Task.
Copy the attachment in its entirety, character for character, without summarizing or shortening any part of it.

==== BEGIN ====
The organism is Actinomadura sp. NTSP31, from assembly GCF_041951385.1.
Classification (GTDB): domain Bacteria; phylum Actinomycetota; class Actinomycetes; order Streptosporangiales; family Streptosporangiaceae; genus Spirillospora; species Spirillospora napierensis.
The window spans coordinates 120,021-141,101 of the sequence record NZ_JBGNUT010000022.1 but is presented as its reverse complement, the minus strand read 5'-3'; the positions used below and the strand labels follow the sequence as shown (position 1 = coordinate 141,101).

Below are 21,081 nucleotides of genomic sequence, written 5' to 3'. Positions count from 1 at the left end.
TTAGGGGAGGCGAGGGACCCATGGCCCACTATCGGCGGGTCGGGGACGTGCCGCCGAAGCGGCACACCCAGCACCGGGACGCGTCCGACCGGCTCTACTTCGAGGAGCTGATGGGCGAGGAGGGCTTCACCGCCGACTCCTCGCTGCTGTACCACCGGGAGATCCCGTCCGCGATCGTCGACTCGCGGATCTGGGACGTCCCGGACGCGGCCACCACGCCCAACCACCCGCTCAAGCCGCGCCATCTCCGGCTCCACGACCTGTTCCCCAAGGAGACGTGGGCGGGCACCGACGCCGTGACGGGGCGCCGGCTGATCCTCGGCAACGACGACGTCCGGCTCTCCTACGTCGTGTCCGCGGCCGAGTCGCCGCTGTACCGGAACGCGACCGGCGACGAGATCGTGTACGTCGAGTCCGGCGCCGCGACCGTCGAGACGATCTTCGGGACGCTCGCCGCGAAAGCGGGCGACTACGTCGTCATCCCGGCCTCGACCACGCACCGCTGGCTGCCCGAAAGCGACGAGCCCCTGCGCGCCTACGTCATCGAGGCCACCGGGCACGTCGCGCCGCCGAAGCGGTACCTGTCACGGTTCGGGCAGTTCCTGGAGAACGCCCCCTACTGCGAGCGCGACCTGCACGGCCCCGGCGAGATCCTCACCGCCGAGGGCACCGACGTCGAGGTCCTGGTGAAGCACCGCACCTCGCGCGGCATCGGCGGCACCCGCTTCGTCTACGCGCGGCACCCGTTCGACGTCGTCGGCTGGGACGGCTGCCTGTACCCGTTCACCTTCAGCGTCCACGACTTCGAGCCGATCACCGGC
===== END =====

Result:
The organism is Actinomadura sp. NTSP31, from assembly GCF_041951385.1.
Classification (GTDB): domain Bacteria; phylum Actinomycetota; class Actinomycetes; order Streptosporangiales; family Streptosporangiaceae; genus Spirillospora; species Spirillospora napierensis.
The window spans coordinates 120,021-141,101 of the sequence record NZ_JBGNUT010000022.1 but is presented as its reverse complement, the minus strand read 5'-3'; the positions used below and the strand labels follow the sequence as shown (position 1 = coordinate 141,101).

Below are 21,081 nucleotides of genomic sequence, written 5' to 3'. Positions count from 1 at the left end.
TTAGGGGAGGCGAGGGACCCATGGCCCACTATCGGCGGGTCGGGGACGTGCCGCCGAAGCGGCACACCCAGCACCGGGACGCGTCCGACCGGCTCTACTTCGAGGAGCTGATGGGCGAGGAGGGCTTCACCGCCGACTCCTCGCTGCTGTACCACCGGGAGATCCCGTCCGCGATCGTCGACTCGCGGATCTGGGACGTCCCGGACGCGGCCACCACGCCCAACCACCCGCTCAAGCCGCGCCATCTCCGGCTCCACGACCTGTTCCCCAAGGAGACGTGGGCGGGCACCGACGCCGTGACGGGGCGCCGGCTGATCCTCGGCAACGACGACGTCCGGCTCTCCTACGTCGTGTCCGCGGCCGAGTCGCCGCTGTACCGGAACGCGACCGGCGACGAGATCGTGTACGTCGAGTCCGGCGCCGCGACCGTCGAGACGATCTTCGGGACGCTCGCCGCGAAAGCGGGCGACTACGTCGTCATCCCGGCCTCGACCACGCACCGCTGGCTGCCCGAAAGCGACGAGCCCCTGCGCGCCTACGTCATCGAGGCCACCGGGCACGTCGCGCCGCCGAAGCGGTACCTGTCACGGTTCGGGCAGTTCCTGGAGAACGCCCCCTACTGCGAGCGCGACCTGCACGGCCCCGGCGAGATCCTCACCGCCGAGGGCACCGACGTCGAGGTCCTGGTGAAGCACCGCACCTCGCGCGGCATCGGCGGCACCCGCTTCGTCTACGCGCGGCACCCGTTCGACGTCGTCGGCTGGGACGGCTGCCTGTACCCGTTCACCTTCAGCGTCCACGACTTCGAGCCGATCACCGGC